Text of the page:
Looking past its limited off-road abilities, fussy infotainment software, expensive active safety features, and pricey bottom line, the 2019 Honda Ridgeline offers class-leading handling, a comfortable and high-quality cabin, and an ingenious, functional bed.

Best Value

Ridgeline prices begin at $30,965 for the front-wheel-drive RT and top out at $44,395 for the all-wheel-drive Black Edition. Sitting between these trims are the Sport, RTL, RTL-T, and RTL-E, all offered with either front- or all-wheel drive. Choosing an engine and transmission is simpler – a 280-horsepower, 3.5-liter V6 paired with a six-speed automatic transmission is all that's offered.

The base RT trim comes with the usual power features plus keyless push-button start, a five-inch touchscreen, Bluetooth, LED taillights, 18-inch alloy wheels, an integrated class III trailer hitch, and a rearview camera. You have to opt for either the RTL-E or Black Edition model to get forward collision warning, automatic emergency braking, adaptive cruise control, lane keeping assist, lane departure warning, road departure mitigation, blind-spot monitoring, and rear cross-traffic alert. Honda's Lane Watch passenger-side camera is standard on the RTL-T trim only.

Since the Ridgeline is essentially the family-friendly Pilot with a truck bed replacing the third row, we'd lean toward the RTL trim with its easy-to-clean leather seats and additional standard features like fog lights, three-zone automatic climate control, heated power driver and front passenger seats, moonroof, power sliding rear window, acoustic windshield, and remote engine start. Here’s how we’d build it:

  • Model: 2019 Honda Ridgeline RTL
  • Engine: 3.5-liter V6
  • Output: 280 hp / 262 lb-ft
  • Transmission: Six-speed automatic
  • Drivetrain: All-wheel drive
  • Fuel Economy: 18 City / 25 Hwy
  • Options: None
  • Base Price: $35,845 (including the $975 destination charge)
  • Best Value Price: $35,845


Honda Ridgeline

At the top of its class in performance and handling, the Ridgeline's V6 engine offers crisp acceleration and pairs nicely with the smooth-shifting six-speed automatic, while the crossover-based chassis carves corners more like a car. Irregular road surfaces are handled with aplomb (even better than the Pilot) with much of the credit due to a center bed reinforcement, as well as hydraulic suspension bushings, dual-action dampers, and, on AWD models, a rear torque-vectoring system. Payload capacity – which tops out at 1,569 pounds – is right in line with Chevy's body-on-frame Colorado.

The Ridgeline's unibody construction and lack of low-range gearing also make it a less-than-suitable off-roader. The litany of transgressions also includes an acceptable 7.9 inches of ground clearance that's reduced to six inches below the rear control arms, and a shortfall in torque compared to the Canyon/Colorado, resulting in a 5,000-pound towing capacity that's 2,000 short of GM's twins. The Rideline also lacks hill descent control, while its approach and departure angles can't match those of its competitor's off-road editions.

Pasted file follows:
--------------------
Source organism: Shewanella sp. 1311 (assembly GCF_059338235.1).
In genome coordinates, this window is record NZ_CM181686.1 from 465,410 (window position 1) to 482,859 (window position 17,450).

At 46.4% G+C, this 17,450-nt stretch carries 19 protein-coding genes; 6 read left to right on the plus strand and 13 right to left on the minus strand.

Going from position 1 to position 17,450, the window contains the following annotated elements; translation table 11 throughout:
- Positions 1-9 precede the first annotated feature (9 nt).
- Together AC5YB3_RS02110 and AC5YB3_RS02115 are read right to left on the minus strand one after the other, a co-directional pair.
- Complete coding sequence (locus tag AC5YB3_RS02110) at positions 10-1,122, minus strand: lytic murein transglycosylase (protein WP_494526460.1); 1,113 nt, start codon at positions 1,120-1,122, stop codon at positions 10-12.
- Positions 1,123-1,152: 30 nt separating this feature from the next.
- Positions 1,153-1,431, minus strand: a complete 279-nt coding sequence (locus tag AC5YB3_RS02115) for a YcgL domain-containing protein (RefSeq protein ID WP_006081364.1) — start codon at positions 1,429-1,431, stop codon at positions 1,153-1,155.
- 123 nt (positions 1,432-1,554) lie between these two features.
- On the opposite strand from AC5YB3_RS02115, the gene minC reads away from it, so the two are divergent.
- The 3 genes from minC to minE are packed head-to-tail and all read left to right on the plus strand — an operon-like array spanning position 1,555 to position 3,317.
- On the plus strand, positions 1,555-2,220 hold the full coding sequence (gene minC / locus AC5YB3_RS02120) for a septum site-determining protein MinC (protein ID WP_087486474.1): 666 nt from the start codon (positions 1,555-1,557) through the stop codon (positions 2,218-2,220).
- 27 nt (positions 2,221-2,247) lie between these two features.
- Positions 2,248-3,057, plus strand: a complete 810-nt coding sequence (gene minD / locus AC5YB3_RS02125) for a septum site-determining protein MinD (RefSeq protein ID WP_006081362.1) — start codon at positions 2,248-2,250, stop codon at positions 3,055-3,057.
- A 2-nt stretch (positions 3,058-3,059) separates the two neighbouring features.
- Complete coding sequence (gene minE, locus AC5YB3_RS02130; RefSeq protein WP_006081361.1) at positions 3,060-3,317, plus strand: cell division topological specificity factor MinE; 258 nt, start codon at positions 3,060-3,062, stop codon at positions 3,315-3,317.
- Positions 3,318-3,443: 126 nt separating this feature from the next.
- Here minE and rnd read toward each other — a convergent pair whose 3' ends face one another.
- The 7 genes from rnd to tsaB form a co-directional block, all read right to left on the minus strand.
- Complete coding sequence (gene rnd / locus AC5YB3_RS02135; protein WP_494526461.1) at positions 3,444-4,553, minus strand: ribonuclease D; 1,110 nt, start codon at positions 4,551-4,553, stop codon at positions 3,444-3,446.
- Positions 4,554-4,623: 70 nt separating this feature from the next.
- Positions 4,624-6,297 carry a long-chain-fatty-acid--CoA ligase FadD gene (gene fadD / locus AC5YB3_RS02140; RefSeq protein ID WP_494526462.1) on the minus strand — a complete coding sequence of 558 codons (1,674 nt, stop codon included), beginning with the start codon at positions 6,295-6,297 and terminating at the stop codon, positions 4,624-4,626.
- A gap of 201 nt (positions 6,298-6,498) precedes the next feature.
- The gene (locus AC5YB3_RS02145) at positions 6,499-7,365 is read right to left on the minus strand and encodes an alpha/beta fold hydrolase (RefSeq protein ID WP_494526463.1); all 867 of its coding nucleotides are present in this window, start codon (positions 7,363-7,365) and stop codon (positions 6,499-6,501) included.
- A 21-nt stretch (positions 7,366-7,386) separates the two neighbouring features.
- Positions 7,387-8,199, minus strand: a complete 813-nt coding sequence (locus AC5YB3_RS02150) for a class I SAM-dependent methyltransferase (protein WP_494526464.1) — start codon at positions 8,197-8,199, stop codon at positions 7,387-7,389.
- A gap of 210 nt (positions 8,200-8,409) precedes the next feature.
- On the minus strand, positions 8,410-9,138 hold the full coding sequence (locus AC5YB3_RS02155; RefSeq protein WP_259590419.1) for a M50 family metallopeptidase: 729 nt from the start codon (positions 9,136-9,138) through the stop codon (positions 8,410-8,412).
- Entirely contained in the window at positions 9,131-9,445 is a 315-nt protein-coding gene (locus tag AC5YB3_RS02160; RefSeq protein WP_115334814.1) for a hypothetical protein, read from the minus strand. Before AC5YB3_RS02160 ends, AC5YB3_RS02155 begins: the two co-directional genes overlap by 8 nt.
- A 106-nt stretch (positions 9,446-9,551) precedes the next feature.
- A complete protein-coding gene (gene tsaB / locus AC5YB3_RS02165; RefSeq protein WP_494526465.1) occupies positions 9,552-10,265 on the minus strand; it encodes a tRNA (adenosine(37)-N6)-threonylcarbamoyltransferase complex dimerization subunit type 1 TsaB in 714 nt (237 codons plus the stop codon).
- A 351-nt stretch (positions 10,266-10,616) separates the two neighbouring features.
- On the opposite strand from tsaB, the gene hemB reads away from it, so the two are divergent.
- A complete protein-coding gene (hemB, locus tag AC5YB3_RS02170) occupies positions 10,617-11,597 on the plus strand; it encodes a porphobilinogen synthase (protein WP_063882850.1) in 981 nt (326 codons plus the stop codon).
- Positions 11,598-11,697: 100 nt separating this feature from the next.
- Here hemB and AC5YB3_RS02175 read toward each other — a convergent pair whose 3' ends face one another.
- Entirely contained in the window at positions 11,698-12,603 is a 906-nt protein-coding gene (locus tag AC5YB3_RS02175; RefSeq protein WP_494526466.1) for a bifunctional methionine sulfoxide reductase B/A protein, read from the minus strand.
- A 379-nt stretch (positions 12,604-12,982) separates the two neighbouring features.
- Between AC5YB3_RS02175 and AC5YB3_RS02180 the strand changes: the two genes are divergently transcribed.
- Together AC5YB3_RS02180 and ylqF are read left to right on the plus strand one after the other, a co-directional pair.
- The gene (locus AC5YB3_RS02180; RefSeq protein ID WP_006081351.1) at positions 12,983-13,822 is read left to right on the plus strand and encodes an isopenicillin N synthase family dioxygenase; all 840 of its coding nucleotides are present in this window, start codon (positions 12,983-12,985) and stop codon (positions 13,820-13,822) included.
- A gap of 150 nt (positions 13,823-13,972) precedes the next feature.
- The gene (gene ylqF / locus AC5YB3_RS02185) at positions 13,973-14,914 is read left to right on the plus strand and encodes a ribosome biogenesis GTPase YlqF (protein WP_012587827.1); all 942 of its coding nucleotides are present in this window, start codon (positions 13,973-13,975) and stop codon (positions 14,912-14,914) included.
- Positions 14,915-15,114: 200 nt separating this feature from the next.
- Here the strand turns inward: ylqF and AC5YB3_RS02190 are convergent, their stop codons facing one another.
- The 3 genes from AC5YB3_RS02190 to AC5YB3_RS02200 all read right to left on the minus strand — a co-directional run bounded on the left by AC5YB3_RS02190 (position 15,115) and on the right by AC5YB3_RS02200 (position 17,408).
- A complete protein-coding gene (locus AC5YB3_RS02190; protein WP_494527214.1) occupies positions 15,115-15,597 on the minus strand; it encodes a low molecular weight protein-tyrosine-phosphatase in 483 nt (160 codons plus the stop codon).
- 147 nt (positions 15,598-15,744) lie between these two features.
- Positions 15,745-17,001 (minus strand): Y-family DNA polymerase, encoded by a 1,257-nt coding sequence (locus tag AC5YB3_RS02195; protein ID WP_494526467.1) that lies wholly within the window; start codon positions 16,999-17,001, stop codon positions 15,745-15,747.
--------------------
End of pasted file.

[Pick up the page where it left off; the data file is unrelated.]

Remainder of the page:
Interior and Exterior

Looking more like a truck than the first-gen model, the latest Ridgeline sports near-vertical bed sides and rear glass, a traditional pickup bed, and a version of Honda's current corporate SUV grille. It holds a well-finished interior that takes its design cues from the latest Pilot, and storage solutions – such as back row magic seats that flip up to hold a bicycle – that can be traced back to the Fit.

The front seats have a nice adjustment range, while back seat comfort is far superior to both the Colorado and the Toyota Tacoma. Topping things off, the UV-stabilized plastic bed doesn't need a bedliner. The tailgate both swings out and drops down, while a built-in lockable trunk under the bed floor – perfect to hold wet clothes after a camping trip – is big enough to hold an 82-quart cooler.

All is not perfect, as the front seats are a bit flat, the infotainment software is slow and counterintuitive, and you have to step up to the RTL-T to get the larger eight-inch touchscreen that comes with Apple CarPlay and Android Auto capability. Contractors will pass because the 63-inch bed length falls short even with the optional bed extender, despite the 50-inch width being sufficient to accommodate the width of plywood and sheetrock.

The Best and Worst Things

Versatile with a capital "V," the Ridgeline works because it's a two-row Honda Pilot with second row magic seats and a lot more cargo capacity. We only wish its advanced safety features were available across the lineup.

Right For? Wrong For?

Honda Ridgeline

The Ridgeline's spacious, high-quality interior and versatile, functional bed should attract families and empty nesters.

At the same time, weekend warriors will find that a number of its competitors offer better off-road capability.

The Bottom Line

Despite high sticker prices, the limited availability of active safety features, and off-road utility that's eclipsed by many competitors, the 2019 Honda Ridgeline's segment-leading handling, comfortable interior, and highly-functional bed make it a top pick in its class.